This conference will bring together leading scholars and practitioners to discuss emerging transformations in global climate governance after the "Paris Agreement". The two-day event will be structured around the five themes of ‘Transformation’, ‘Global Justice’, ‘Coherence’, ‘Multilevel Capacity’ and ‘Framing’.
The UN Environment Assembly (UNEA) will convene for the second time (UNEA-2) in 2016. The UNEA of the UN Environment Programme (UNEP) represents the highest level of governance of international environmental affairs in the UN system.
The Bonn Climate Change Conference convenes from 16 to 26 May 2016 at the World Conference Center Bonn, in Bonn, Germany. The meeting comprises the 44th sessions of the Subsidiary Body for Implementation (SBI 44) and Subsidiary Body for Scientific and Technological Advice (SBSTA 44), as well as the first session of the Ad Hoc Working Group on the Paris Agreement (APA 1).
This conference is expected to lead to major progress in climate change adaptation, and fosters an exchange of innovative and practical ideas, experiences and insights among governments, businesses, researchers and civil society from around the world. The conference will examine and discuss the latest adaptation research, as well as have an Adaptation Practice Expo and Business Fair, which will include stands, matchmaking facilities and signing ceremonies, and showcase cutting edge adaptation projects.
Announced at the 21st session of the Conference of the Parties (COP 21) to the UNFCCC, Climate Action 2016 will convene government, business and municipal leaders, civil society and academia to maintain momentum for multi-stakeholder climate implementation.
In close cooperation with the Climate Action Summit, the European Union is organizing this flagship climate action event to highlight and promote the green economy as a formidable transatlantic opportunity for economic growth, innovation, and climate action.
The aim of the GCPC 2016 conference will be to discuss actionable research ideas that can help advance the implementation of developing countries’ Paris pledges and to address other key issues in the climate arena.
From 22 April 2016 to 17 April 2017 the Paris Agreement will be open for signature in New York. A country’s signature on the agreement is the first step in the necessary domestic process that is supposed to lead to the agreement's final entry into force.
The President of the UN General Assembly (UNGA), Mogens Lykketoft, will convene a high-level thematic debate on sustainable development, climate change and financing. This event is one of three high-level events the President will convene during UNGA 70.
The exhibition “Environment, Conflict and Cooperation” (ECC), supported by the German Federal Foreign Office, is shown at the Manipal University during 8-17 April 2016. The exhibition is accompanied by lectures and panel discussions.
The World Bank Group Fragility, Conflict and Violence Forum 2016 will bring together a wide spectrum of actors from governments, aid agencies, civil society, private sector, and research institutions to exchange on ways to advance sustainable development solutions in the context of fragility, conflict and violence.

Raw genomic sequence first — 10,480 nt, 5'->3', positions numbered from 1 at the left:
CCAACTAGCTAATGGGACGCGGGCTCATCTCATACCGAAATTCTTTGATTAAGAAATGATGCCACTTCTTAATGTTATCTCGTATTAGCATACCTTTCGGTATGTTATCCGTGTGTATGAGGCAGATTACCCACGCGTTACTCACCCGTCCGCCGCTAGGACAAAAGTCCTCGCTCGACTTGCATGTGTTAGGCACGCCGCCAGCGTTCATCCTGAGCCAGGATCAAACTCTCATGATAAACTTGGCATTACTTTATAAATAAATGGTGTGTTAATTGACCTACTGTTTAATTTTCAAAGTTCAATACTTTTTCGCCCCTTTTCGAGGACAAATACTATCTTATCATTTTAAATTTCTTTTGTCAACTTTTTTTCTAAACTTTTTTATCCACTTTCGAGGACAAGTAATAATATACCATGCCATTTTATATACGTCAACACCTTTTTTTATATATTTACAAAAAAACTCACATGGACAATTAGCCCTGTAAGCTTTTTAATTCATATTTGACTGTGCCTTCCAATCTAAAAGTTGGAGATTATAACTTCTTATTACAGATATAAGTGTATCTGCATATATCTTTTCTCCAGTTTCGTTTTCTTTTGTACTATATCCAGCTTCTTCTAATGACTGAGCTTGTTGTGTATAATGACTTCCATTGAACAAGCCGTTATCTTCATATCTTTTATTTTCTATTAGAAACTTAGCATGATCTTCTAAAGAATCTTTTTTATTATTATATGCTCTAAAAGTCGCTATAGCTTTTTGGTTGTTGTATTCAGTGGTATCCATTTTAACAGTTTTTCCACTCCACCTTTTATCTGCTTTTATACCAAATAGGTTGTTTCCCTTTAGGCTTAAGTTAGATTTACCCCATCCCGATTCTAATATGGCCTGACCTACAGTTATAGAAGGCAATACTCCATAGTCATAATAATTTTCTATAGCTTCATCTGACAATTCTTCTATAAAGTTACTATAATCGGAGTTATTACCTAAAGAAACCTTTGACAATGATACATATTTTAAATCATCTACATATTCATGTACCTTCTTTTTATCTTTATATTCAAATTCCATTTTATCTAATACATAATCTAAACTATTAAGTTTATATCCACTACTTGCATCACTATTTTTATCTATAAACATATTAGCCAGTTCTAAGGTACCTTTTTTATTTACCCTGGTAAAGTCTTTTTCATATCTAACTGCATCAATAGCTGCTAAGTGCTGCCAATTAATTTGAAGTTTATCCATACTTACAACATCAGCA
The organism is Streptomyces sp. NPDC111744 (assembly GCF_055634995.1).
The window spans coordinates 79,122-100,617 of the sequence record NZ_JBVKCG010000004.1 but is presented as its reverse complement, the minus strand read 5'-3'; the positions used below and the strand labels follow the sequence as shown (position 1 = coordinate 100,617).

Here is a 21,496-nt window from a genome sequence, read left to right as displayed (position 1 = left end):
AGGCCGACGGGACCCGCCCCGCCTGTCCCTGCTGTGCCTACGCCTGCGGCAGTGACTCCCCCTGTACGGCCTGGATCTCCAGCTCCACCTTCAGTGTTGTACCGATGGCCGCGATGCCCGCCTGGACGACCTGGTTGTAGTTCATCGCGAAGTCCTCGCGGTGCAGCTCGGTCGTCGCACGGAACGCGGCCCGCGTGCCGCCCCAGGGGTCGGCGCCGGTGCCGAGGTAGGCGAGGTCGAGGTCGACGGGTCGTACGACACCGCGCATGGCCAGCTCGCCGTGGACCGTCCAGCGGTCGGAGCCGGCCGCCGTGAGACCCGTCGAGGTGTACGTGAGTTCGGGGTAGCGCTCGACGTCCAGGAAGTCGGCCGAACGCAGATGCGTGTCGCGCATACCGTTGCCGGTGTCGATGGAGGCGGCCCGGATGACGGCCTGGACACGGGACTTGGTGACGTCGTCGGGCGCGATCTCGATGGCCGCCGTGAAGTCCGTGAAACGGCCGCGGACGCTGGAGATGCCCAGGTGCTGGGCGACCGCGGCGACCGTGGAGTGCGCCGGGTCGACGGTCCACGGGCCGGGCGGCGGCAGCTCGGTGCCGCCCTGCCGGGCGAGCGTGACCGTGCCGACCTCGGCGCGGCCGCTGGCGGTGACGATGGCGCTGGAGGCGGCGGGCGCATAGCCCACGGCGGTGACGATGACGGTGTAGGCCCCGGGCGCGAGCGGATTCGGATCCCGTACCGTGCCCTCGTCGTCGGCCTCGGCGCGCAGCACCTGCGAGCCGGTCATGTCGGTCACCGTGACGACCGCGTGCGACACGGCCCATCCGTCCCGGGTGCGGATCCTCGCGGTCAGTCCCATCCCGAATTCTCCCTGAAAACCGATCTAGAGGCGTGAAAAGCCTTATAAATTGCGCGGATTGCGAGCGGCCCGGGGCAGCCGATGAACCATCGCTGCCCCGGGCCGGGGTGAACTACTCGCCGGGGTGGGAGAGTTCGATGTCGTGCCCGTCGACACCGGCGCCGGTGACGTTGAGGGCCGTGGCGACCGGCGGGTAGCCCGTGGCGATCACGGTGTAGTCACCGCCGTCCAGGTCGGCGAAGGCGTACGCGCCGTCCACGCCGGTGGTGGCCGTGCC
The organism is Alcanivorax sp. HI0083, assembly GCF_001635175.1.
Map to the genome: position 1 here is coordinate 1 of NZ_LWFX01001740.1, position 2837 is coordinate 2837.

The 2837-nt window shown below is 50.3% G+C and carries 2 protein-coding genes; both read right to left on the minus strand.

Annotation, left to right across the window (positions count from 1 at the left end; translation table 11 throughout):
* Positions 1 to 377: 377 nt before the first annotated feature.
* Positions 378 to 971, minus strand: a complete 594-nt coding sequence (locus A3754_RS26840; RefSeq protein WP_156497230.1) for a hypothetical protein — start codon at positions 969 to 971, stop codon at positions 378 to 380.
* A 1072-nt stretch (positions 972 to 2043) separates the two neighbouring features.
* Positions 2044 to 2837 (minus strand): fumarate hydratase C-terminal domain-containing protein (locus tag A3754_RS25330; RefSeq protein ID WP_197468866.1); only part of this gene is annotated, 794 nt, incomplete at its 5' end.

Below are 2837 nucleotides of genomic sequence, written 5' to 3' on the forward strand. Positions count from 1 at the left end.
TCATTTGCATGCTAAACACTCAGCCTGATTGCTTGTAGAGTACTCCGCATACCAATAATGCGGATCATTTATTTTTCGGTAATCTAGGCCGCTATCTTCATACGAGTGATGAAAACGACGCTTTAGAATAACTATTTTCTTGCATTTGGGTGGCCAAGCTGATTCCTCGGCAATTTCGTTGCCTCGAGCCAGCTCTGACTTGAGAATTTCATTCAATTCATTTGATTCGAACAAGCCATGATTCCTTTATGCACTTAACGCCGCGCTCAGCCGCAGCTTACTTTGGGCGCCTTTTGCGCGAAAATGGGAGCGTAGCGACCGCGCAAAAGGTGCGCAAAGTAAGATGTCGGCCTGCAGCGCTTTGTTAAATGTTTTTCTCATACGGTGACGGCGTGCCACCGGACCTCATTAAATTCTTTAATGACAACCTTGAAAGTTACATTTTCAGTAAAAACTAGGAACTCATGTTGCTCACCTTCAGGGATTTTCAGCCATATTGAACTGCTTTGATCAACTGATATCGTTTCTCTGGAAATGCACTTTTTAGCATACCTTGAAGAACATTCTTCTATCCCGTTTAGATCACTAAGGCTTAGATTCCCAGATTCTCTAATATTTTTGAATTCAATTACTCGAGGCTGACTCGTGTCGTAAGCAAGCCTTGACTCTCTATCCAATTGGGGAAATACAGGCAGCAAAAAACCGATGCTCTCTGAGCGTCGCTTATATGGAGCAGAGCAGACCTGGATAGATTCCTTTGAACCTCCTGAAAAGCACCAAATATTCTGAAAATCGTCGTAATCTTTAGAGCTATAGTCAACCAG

The main aim of the high‐level conference is to discuss and reflect upon the EU Global Strategy and related strategy processes against the background of the 2030 Agenda and to identify a concrete course of action, combining perspectives from foreign and security, development, climate, environment, migration and trade policies.
This workshop with Prof. Dr. Qui Ye discusses China’s international and domestic climate policies in the run-up to and aftermath of the 2015 Paris summit.
It aims to answer the question whether China has passed a “tipping point” in its committment to climate action, having played a crucial role in reaching the Paris Agreement. While China might achieve its target to peak CO2 emissions only by 2030, the countrie's investments in non-fossil fuel energy sources might already be a game changer.
The “Symposium on Climate Change Adaptation in Africa” will focus on “fostering African resilience and capacity to adapt”, meaning that it serve the purpose of showcasing experiences from research, field projects and best practice in climate change adaptation in African countries, which may be useful or implemented in other countries in the continent.
The international year of 2015 saw an unparalleled degree of international decisions and norm creation. The summit outcomes of Paris and New York are major milestones in the international cooperation on solving the climate crisis, in addressing development patterns that undermine global and local environmental capacities, in fighting against poverty, hunger and inequalities.
The 52nd Munich Security Conference will take place from 12 to 14 February 2016. It will bring together heads of state and government, foreign and defense ministers, international and non-governmental organizations, as well as representatives of industry, media, academia, and civil society to discuss key security policy issues. Topics this year include the war in Syria, the refugee catastrophe and the crisis of the European security order.
In the wake of COP21 in Paris, the challenges of slowing climate change and responding to its impacts will be high on the agenda of foreign policy makers. What priorities should shape foreign policy action on climate issues this year and in the decade ahead? What should be the focus of European climate diplomacy?
The Conference will bring 250-300 leading researchers, early career scholars and policy experts from around the world to the Australian National University to engage in discussions on critical issues in social science governance research on the environment and sustainable development.